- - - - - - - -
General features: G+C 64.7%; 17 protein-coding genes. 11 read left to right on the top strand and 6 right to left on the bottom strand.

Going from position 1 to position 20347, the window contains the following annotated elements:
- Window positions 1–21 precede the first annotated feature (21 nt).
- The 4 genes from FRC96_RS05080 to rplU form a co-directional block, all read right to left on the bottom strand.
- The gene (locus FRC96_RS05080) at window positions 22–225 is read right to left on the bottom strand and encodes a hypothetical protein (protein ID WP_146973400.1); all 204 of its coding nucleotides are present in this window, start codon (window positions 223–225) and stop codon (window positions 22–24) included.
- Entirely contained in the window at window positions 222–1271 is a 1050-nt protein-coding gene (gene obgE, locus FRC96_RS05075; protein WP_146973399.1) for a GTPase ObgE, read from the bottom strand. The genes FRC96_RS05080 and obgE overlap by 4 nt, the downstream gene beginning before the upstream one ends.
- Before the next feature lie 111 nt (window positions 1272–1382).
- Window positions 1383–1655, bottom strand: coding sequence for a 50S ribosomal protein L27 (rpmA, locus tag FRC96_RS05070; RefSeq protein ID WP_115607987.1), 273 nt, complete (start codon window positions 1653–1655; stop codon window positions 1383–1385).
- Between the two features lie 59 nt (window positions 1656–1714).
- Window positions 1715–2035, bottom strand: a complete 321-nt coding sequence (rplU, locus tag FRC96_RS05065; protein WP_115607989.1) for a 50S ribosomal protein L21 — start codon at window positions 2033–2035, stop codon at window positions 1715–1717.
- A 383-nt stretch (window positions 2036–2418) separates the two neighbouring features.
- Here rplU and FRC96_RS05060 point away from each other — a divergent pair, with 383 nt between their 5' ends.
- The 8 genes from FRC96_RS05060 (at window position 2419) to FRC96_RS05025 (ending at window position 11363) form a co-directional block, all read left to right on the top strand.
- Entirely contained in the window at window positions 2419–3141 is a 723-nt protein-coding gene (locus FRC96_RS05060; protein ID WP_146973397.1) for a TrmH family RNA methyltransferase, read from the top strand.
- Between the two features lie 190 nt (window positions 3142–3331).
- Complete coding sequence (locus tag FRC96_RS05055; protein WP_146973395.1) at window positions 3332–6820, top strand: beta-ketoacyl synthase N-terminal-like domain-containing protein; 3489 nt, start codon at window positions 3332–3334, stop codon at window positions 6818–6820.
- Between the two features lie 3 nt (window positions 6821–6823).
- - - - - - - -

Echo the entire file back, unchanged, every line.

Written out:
General features: G+C 64.7%; 17 protein-coding genes. 11 read left to right on the top strand and 6 right to left on the bottom strand.

Going from position 1 to position 20347, the window contains the following annotated elements:
- Window positions 1–21 precede the first annotated feature (21 nt).
- The 4 genes from FRC96_RS05080 to rplU form a co-directional block, all read right to left on the bottom strand.
- The gene (locus FRC96_RS05080) at window positions 22–225 is read right to left on the bottom strand and encodes a hypothetical protein (protein ID WP_146973400.1); all 204 of its coding nucleotides are present in this window, start codon (window positions 223–225) and stop codon (window positions 22–24) included.
- Entirely contained in the window at window positions 222–1271 is a 1050-nt protein-coding gene (gene obgE, locus FRC96_RS05075; protein WP_146973399.1) for a GTPase ObgE, read from the bottom strand. The genes FRC96_RS05080 and obgE overlap by 4 nt, the downstream gene beginning before the upstream one ends.
- Before the next feature lie 111 nt (window positions 1272–1382).
- Window positions 1383–1655, bottom strand: coding sequence for a 50S ribosomal protein L27 (rpmA, locus tag FRC96_RS05070; RefSeq protein ID WP_115607987.1), 273 nt, complete (start codon window positions 1653–1655; stop codon window positions 1383–1385).
- Between the two features lie 59 nt (window positions 1656–1714).
- Window positions 1715–2035, bottom strand: a complete 321-nt coding sequence (rplU, locus tag FRC96_RS05065; protein WP_115607989.1) for a 50S ribosomal protein L21 — start codon at window positions 2033–2035, stop codon at window positions 1715–1717.
- A 383-nt stretch (window positions 2036–2418) separates the two neighbouring features.
- Here rplU and FRC96_RS05060 point away from each other — a divergent pair, with 383 nt between their 5' ends.
- The 8 genes from FRC96_RS05060 (at window position 2419) to FRC96_RS05025 (ending at window position 11363) form a co-directional block, all read left to right on the top strand.
- Entirely contained in the window at window positions 2419–3141 is a 723-nt protein-coding gene (locus FRC96_RS05060; protein ID WP_146973397.1) for a TrmH family RNA methyltransferase, read from the top strand.
- Between the two features lie 190 nt (window positions 3142–3331).
- Complete coding sequence (locus tag FRC96_RS05055; protein WP_146973395.1) at window positions 3332–6820, top strand: beta-ketoacyl synthase N-terminal-like domain-containing protein; 3489 nt, start codon at window positions 3332–3334, stop codon at window positions 6818–6820.
- Between the two features lie 3 nt (window positions 6821–6823).